Members of the Roundtable were then treated to 40 minutes of Q&A, where Matt answered questions about whether he took notes for his book while in the job (yes, but they were actually for him as a speechwriter, to better understand his principal); whether he ever changed a speaker’s mind on something (yes, describing an incident when he was the only one who spoke truth to power when the Secretary of Defense gave an unintentionally flip answer about not being “Santa Claus” to Army families in Alaska who weren’t going to see their soldiers come home on schedule); and how much information White House speechwriters solicited from Cabinet speechwriters (surprisingly almost none, and Matt regretted not using their expertise).
Other questions addressed events covered in his book, such as whether he ever created a policy (yes, an international day of prayer, which started off as “a musing”), how to best gain access to the principal (he told how he needed to bring printed records showing cancelled meetings as ammunition—advice he received from former Reagan chief speechwriter Tony Dolan—to battle the Rumsfeld gatekeepers), and why President Bush was not a better speaker (he gave too many insignificant speeches at the insistence of Karl Rove, and it was almost impossible to get rid of a reputation earned early on as a phrase mangler, just like his father).
Matt also went into some detail on his critics (Bill McGurn, Dana Perino, Ed Gillespie and Bill Bennett), none of whom have answered his challenge to debate him on television, and all who resorted to ad hominem attacks instead of addressing issues about the veracity of his book. Matt noted that he’s angered people just about equally on the left and the right, so that reassured him he was correct in his assessments.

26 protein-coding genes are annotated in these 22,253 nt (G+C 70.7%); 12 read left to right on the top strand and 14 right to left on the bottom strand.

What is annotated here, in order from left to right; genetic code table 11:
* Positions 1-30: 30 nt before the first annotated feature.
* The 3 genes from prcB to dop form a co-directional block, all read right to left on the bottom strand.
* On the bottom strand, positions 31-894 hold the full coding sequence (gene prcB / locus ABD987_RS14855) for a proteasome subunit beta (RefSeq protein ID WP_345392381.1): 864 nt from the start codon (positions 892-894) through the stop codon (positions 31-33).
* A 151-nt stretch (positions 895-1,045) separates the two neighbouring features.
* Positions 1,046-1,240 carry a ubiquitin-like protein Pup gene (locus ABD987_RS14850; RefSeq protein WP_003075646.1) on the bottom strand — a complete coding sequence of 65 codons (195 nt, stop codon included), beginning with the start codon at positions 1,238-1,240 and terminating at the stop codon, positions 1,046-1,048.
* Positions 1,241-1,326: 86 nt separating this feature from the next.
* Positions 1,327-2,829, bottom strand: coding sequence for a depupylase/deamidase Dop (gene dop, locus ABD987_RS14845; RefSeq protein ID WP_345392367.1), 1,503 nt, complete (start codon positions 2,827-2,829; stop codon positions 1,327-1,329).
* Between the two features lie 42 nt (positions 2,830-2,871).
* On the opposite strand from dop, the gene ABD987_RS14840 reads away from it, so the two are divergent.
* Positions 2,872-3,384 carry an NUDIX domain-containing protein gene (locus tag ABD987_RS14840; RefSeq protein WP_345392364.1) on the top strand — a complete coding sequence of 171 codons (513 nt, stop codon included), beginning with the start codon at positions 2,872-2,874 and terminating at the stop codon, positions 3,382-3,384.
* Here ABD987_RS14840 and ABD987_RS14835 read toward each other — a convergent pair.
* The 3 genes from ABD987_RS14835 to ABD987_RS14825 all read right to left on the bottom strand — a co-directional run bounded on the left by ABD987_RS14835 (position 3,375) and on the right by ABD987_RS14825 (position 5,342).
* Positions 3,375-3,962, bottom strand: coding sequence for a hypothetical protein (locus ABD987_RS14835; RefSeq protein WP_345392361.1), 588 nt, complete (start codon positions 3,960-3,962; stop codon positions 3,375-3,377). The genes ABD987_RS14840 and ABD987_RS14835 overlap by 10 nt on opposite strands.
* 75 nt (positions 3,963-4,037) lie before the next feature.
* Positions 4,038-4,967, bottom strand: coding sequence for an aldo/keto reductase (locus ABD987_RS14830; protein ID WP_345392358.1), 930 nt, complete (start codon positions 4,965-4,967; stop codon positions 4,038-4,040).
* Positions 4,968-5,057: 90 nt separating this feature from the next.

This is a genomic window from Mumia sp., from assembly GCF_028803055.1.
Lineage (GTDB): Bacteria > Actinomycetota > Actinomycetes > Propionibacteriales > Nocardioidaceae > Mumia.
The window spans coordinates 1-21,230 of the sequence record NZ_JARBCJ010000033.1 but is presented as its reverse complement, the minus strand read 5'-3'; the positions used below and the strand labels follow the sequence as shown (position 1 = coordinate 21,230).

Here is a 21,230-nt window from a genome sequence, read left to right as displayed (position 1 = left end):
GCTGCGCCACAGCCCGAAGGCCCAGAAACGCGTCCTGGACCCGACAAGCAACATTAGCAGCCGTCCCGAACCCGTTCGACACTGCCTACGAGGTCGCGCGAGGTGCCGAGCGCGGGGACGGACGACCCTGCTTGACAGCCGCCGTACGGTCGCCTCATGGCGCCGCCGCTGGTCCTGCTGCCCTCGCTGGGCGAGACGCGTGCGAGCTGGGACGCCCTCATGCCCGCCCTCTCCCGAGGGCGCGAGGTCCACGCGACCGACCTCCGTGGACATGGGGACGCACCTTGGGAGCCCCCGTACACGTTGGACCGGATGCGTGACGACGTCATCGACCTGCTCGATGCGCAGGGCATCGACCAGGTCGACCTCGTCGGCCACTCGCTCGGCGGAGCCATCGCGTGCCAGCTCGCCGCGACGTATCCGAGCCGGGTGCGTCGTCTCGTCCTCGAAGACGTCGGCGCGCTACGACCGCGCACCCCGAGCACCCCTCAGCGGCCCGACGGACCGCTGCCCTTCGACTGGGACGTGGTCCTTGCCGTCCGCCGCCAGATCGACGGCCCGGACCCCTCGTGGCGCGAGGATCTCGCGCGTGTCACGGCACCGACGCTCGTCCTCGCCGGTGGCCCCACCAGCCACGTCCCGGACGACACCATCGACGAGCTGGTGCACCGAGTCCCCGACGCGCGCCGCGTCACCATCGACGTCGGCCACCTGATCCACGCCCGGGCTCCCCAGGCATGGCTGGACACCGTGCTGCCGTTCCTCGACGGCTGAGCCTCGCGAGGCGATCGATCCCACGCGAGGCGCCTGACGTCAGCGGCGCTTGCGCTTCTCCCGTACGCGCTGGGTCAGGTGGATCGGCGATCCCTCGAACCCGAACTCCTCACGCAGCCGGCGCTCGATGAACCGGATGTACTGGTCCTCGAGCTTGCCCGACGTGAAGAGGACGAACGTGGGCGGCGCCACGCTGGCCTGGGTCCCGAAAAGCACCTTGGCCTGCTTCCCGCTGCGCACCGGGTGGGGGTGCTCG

In fact, it’s becoming apparent that when people read the book before offering criticism—including newspaper editors and venue moderators—they actually like it.
And what’s not to like? It appeals to conservatives who feel betrayed by those in power who didn’t stand firm to conservative principals. It appeals to liberals who find their worst suspicions confirmed about the problems in the George W. Bush White House. It’s laugh-out-loud funny, with self-deprecating humor that shows the author doesn’t take himself too seriously. And it offers some fascinating perspectives very different from the standard public personas of Bush, Cheney, Rumsfeld, and even Ann Coulter—actually making them more likable.
With his depictions of some other people who worked above him, below him, and with him as colleagues, Matt certainly did burn a few bridges. But it’s probably a safe bet he won’t be returning to writing speeches anyway—between his disillusionment with the speech process in the White House, Hollywood now courting him with film projects, and his publisher asking him to begin a second book.
And all the early criticism of Speech-Less now seems completely unwarranted—especially any comparisons to Scott McClellan’s book, which was published while President Bush was still in office. What would be much fairer to note (and has not been done much) is that the most respected former American speechwriters who have gone on to second acts as writers under their own bylines (e.g. Sorensen, Safire and Noonan) also chronicled their own presidents’ times in office.
And one thing to add about those famous scribes of their White House days: None of them were even close to being as funny as Matt Latimer—both in print and in person.
Randy Lee is an organizer of the Washington Speechwriters Roundtable. He worked with Matthew Latimer for a time in the speechwriting office of Secretary of Defense Donald Rumsfeld.